Since 2003 only two quarterbacks have been worth two full touchdowns, 14 points, above average* over the course of the entire season. Colt Brennan’s 2006 season at Hawaii was the first and Tim Tebow became the first major conference player to do it in his Heisman Trophy 2007 season at Florida (Michigan did their part to stop him, holding him to a season low +5.9 in Lloyd Carr’s final game).
*adjusted for strength of opponent’s throughout the entire study
Last year in five starts Devin Gardner’s PAN was, you guessed it, over 14 points. Gardner started out on fire, averaging +17.2 in his first three starts at quarterback against Minnesota, Northwestern and Iowa. Against Ohio State and South Carolina, he was still in double digits, but his final average ended at +14.7 for the season. Could this be the prelude to a world class 2013 season for Gardner or just a hot hand off of the bench?
The Other Hot Hands
To look into this possibility I looked for every quarterback since 2003 who has produced a five game streak (1AA games excluded) of at least +14 like Devin Gardner did last year. I wanted to understand how common a five game run at this level was and if there was any parallel between a great five game stretch and overall great quarterbacking.
In addition to Gardner, 28 other quarterbacks have accomplished the feat. The others on the list are a virtual Who’s Who of the last decade of college quarterbacks. Three players did it who are still in the NCAA. Johhny Manziel, Marcus Mariota and Tajh Boyd managed the task and are mainstays on preseason All-American lists. Of the 25 other players who have done it and have moved on with their careers, 13 have started an NFL game and 10 are projected starters for the 2013 season. I can’t think of any other college stat that could predict NFL starter status at an over 50% rate. The group of players who have done what Devin Gardner did last season includes the following NFL starters:
Aaron Rodgers, Green Bay (Cal, 2003)
Alex Smith, Kansas City (Utah, 2004)
Ben Roethlisberger, Pittsburgh (Miami (NTM), 2003)
Cam Newton, Carolina (Auburn, 2010)
Colin Kaepernick, San Francisco (Nevada, 2010)
Matthew Stafford, Detroit (Georgia, 2008)
Philip Rivers, San Diego (NC St, 2003)
Robert Griffin, Washington (Baylor, 2011)
Russell Wilson, Seattle (Wisconsin, 2011)
Sam Bradford, St Louis (Oklahoma, 2008)
Denard Robinson, Andrew Luck, Christian Ponder and Mark Sanchez all just missed the cutoff with 5 game runs averaging +13.
Add to them first round selections and former starters Matt Leinart, Tim Tebow and Brady Quinn and you have an over 50% likelihood of becoming an NFL starter based purely on your best five game stretch.
Of the remaining twelve cases, only four came from a Big 5 conference school. Graham Harrell did it in 2008 for Mike Leach at Texas Tech, Nick Florence did it last year for Baylor, Zac Robinson did it in 2007 at Oklahoma State and former Michigan quarterback Ryan Mallett did it in 2009 at Arkansas.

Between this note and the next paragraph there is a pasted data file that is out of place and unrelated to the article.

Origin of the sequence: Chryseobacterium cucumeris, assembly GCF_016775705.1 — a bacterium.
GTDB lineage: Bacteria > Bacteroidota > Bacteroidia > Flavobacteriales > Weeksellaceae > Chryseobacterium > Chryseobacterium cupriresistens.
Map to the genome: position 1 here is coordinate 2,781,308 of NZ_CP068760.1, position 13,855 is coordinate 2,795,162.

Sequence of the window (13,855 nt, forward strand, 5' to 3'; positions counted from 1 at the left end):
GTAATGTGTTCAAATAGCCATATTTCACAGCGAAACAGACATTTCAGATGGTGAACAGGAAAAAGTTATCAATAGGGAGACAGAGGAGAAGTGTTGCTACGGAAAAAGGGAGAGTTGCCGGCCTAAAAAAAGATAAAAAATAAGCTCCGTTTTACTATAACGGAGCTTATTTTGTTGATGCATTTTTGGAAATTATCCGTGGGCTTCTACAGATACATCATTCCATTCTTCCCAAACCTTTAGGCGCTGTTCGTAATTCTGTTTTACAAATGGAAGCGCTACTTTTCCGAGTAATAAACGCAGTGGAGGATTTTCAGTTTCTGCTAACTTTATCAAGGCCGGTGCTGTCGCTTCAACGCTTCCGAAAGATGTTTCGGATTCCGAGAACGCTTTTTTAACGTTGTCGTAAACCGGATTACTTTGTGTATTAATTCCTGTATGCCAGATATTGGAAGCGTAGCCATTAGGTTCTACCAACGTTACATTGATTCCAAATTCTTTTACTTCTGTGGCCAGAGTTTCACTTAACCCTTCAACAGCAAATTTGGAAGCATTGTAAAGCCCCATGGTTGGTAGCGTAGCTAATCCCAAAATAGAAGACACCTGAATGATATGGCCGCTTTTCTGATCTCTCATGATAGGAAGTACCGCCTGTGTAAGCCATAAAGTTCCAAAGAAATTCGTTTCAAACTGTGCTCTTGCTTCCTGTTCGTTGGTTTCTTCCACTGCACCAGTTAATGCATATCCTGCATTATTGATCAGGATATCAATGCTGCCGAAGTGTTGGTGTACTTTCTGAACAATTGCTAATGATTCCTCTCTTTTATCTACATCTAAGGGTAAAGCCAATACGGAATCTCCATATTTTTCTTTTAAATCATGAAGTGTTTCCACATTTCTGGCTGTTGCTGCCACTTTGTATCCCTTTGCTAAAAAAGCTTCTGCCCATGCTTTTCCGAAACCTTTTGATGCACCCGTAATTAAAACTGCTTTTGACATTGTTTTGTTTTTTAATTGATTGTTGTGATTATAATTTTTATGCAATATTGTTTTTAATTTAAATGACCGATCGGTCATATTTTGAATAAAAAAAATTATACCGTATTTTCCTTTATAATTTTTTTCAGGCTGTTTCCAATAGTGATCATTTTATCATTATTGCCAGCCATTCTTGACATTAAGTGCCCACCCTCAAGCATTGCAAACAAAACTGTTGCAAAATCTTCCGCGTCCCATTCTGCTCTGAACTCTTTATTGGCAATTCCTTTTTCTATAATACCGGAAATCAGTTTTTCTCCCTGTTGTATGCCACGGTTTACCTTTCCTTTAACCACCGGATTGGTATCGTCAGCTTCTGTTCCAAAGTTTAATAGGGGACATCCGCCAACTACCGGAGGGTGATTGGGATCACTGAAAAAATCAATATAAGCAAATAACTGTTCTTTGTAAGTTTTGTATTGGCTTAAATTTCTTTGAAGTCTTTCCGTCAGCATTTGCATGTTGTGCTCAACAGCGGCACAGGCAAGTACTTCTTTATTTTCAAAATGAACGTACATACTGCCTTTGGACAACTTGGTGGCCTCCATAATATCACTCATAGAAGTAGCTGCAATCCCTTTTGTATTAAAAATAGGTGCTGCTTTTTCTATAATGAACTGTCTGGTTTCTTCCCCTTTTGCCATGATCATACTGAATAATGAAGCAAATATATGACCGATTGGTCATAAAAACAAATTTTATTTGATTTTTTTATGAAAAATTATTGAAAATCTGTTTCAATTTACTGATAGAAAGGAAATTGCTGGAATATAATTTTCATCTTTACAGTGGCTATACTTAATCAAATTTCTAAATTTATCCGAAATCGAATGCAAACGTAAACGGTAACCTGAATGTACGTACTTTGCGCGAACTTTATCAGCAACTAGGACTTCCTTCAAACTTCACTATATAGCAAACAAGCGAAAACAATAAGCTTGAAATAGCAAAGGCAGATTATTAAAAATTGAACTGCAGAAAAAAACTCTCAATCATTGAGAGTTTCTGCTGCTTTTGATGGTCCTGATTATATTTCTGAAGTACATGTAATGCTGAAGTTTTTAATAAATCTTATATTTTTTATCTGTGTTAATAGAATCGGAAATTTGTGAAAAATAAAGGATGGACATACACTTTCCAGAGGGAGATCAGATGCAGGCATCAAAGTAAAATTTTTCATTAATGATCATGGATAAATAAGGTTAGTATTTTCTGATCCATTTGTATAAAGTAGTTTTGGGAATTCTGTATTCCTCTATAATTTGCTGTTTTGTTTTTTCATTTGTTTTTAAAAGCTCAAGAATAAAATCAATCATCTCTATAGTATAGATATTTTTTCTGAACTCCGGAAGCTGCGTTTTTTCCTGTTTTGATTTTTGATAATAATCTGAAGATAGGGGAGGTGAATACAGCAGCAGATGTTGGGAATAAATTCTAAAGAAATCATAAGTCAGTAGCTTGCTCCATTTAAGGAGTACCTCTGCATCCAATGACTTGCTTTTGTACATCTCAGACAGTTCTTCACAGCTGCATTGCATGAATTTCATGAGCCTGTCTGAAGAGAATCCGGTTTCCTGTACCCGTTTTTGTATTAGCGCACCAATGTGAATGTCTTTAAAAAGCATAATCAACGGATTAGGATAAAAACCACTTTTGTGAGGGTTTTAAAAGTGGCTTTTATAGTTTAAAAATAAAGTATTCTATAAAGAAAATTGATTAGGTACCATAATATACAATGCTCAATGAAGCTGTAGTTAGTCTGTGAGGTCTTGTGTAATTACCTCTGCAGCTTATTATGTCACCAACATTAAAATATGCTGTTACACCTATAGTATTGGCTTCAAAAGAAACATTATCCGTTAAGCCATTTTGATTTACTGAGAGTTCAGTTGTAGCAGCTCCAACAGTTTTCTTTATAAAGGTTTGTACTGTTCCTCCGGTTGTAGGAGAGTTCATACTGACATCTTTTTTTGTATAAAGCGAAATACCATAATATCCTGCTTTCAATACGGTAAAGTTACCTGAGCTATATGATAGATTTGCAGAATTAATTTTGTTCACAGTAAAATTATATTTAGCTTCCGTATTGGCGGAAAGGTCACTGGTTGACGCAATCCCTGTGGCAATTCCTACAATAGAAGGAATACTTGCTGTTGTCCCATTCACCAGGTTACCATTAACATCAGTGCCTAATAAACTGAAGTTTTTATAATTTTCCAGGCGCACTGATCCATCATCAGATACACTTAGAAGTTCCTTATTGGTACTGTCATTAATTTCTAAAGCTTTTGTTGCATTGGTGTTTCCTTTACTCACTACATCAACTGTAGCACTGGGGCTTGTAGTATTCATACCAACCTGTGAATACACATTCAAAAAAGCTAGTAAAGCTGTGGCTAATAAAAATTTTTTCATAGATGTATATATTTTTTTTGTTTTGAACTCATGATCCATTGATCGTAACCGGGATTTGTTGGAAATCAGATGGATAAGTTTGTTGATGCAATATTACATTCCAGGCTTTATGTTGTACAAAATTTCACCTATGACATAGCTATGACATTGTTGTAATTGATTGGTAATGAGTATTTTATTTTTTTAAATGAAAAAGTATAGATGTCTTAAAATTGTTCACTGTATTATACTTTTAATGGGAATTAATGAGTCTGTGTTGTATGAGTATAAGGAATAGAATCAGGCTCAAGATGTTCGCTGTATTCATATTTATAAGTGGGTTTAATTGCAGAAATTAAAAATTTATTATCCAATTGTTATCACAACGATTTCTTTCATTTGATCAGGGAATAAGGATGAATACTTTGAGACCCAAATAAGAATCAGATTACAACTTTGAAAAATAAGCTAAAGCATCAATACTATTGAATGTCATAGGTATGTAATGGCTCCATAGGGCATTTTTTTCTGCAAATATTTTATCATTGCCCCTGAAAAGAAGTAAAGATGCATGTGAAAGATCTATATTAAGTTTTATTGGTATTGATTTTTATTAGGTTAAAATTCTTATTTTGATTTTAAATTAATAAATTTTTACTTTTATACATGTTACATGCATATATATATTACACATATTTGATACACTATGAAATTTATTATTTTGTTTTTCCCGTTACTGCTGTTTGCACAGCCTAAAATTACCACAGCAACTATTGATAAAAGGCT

Every player is going to have ups and downs but based on where the other players have gone that have accomplished 5 game streaks on par with Devin Gardner’s five game run as a starter, this is not a fluky performance accomplished by many. Those that have done it at major programs have a high likelihood of an NFL future.
How Good Will Devin Gardner be This Year
I honestly have no clue. I do feel confident that he should be pretty darn good. Quarterbacks who have had a streak of +14 have maintained very high performance even after such a streak so regression to the mean is still a highly positive outcome in most of these situations.
The hardest thing to get a grasp on how Devin Gardner projects is that his situation is so unique. On the one hand he was a five star quarterback coming out of high school stuck on the bench behind a Michigan icon. On the other hand he never looked great at quarterback until the five game stretch. He is more suited to what Al Borges is looking to do than Denard but is still more dual threat than Borges’ preferred traditional drop back style.
Adding to the uniqueness of Gardner’s situation is the fact that no other player made the list in his first five starts. There are hardly any that had a five game +14 streak in their first year as a starter let alone in their first five starts. Every one of the players on list did in the context of a full season as starter and of course none of them spent the prior eight games at wide receiver.
I do think Gardner should be one of the top couple quarterbacks in the Big Ten next season, at the very least. The big question that this raised is how high is his ceiling. After looking at the company and the challenges that came into it for Gardner I think it’s safe to say the ceiling is officially gone. I have looked at college football statistics every which way for years and no look has stood out to me as much as this one in its ability to translate to future success. Hopefully that bodes well for Michigan’s seasonand Gardner’s pro potential.